Kentucky Horse Park
Kentucky Derby Winner Go for Gin Retires to Kentucky Horse Park

Press Release Date:  Thursday, August 11, 2011  
Contact Information:  Cindy Rullman, 859-259-4209, Cindy.Rullman@ky.gov  


 

LEXINGTON, KY (August 11, 2011)  Go for Gin, the 1994 winner of the Kentucky Derby (G1), has arrived in Lexington, Kentucky, to make his home in the Kentucky Horse Park's Hall of Champions alongside fellow Derby winner Funny Cide, two-time Breeders' Cup winner Da Hoss, and racing superstar Cigar. 

John Nicholson, executive director of the Kentucky Horse Park, said, "Go for Gin will make another great addition to our Hall of Champions.  We entertain nearly 1 million visitors each year and they will be delighted to have the opportunity to meet a horse of his caliber, who performed so well in all three Triple Crown races." 

Go for Gin was bred in Kentucky by Pamela DuPont Darmstadt, owned by William J. Condren and Joseph M. Cornacchia, and trained by Nick Zito.  As a 2-year-old, the son of Cormorant-Never Knock, by Stage Door Johnny won the Remsen S (G2).  At 3, he was one of the few racehorses to beat the mighty Holy Bull, which he did in winning the Derby.  He followed that win with a second in the Preakness S (G1) to Tabasco Cat and second in the Belmont S (G1), also to Tabasco Cat.  That same year he also came up just short in the Wood Memorial (G1) and Fountain of Youth S (G2) for second. 

In all, from ages 2 to 4, Go for Gin was in the money in 14 out of 19 starts with earnings of $1,380,866.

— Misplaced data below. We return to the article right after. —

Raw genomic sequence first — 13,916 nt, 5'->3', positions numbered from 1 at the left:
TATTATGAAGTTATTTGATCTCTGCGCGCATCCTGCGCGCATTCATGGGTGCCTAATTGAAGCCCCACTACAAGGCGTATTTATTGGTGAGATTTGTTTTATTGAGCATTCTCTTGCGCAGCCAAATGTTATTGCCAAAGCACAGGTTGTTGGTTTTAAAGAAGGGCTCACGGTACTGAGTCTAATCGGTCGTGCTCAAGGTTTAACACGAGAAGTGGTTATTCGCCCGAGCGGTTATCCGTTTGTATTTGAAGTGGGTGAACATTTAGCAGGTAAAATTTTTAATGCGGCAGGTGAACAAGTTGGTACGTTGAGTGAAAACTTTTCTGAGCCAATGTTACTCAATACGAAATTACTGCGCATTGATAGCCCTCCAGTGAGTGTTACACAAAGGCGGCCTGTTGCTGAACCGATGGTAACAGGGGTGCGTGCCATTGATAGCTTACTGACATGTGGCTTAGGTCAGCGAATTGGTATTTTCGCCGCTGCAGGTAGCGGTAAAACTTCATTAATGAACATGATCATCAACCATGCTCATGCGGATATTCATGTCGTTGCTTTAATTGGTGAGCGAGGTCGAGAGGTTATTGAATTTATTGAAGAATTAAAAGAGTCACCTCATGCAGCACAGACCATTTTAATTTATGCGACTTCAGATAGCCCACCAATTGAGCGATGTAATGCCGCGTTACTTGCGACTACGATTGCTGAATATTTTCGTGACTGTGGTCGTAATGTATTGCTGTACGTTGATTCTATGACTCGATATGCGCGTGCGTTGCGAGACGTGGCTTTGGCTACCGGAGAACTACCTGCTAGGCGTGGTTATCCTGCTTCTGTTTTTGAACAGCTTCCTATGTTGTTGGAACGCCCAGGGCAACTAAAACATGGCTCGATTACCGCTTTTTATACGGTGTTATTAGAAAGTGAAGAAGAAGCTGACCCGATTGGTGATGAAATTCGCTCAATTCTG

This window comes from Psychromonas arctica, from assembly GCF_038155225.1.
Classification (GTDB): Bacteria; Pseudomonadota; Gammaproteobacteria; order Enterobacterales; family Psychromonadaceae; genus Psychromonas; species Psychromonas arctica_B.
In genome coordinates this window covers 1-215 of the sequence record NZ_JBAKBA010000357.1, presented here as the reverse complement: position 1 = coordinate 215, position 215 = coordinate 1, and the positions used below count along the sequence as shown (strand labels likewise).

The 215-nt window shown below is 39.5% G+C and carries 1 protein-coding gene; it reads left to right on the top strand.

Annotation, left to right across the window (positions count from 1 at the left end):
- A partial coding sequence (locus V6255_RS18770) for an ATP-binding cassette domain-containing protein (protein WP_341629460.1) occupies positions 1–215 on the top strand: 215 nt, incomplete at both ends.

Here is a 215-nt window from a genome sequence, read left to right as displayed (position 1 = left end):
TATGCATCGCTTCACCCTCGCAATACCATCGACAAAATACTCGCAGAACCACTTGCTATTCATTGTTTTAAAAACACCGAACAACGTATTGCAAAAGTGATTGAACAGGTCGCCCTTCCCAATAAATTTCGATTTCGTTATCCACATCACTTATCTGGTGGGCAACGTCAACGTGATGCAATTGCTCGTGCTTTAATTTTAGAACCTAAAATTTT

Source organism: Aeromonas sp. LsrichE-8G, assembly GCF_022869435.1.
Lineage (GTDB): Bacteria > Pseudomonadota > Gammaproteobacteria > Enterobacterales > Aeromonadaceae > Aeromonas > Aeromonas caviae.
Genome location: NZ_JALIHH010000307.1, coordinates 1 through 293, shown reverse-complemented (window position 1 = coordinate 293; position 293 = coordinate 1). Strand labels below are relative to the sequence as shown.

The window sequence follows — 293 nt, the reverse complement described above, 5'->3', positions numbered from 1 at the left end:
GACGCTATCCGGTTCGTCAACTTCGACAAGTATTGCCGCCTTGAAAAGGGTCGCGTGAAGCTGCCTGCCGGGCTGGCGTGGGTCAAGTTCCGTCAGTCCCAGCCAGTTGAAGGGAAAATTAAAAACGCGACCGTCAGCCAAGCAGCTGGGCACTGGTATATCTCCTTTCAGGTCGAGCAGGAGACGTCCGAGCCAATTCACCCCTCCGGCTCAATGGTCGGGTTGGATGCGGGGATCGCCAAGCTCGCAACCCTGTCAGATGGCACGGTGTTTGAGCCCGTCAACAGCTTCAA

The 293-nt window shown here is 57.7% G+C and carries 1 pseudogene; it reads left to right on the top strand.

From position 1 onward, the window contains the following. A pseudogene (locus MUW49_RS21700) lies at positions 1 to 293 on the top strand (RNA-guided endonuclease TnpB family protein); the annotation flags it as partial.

He took up stud duty at Claiborne Farm in Kentucky, and was later sold to Bonita Farm in Maryland, where he has been standing since 2004.  His progeny have earned more than $16.5 million and include Albert the Great, winner of more than $3 million.

William Boniface, owner of Bonita Farm, stated, "On behalf of our very dear friend and partner Joe Cornacchia, Bonita Farm is appreciative that the Kentucky Horse Park has accepted our donation of the Kentucky Derby winner Go for Gin.  I feel that their work providing for and displaying to the public the Top Thoroughbreds is very beneficial to our sport."

John Nicholson concluded, "We're glad that his connections chose to allow Go for Gin to spend the rest of his days at the Kentucky Horse Park, where he will continue to be respected, appreciated and well cared-for."

The public is invited to welcome him back home to Kentucky.

Park Hours and Rates: Through November 6, the park is open seven days a week.  Admission is $16 for adults, $9 for children 7-12.  Children six and under are always admitted free of charge.  Admission includes the International Museum of the Horse - In Association with the Smithsonian Institution - and the American Saddlebred Museum.

EDITOR'S NOTE:  A high-resolution photo of Go For Gin at the Kentucky Horse Park is available for use with this press release by emailing Cindy.Rullman@ky.gov.  


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The Kentucky Horse Park is a working horse farm/theme park and equine competition facility dedicated to man's relationship with the horse.  The park is an agency of the Kentucky Tourism, Arts and Heritage Cabinet that hosted more than one million visitors and campers, as well as 15,000 competition horses in more than 100 special events and horse shows in 2010.  The park is home to the National Horse Center which comprises more than 30 national and regional equine organizations.   Located at Exit 120, Interstate 75, just north of Lexington, the Kentucky Horse Park is The place to get close to horses.   Open daily March 15 to October 31, and Wednesday through Sunday, November 1 to March 14.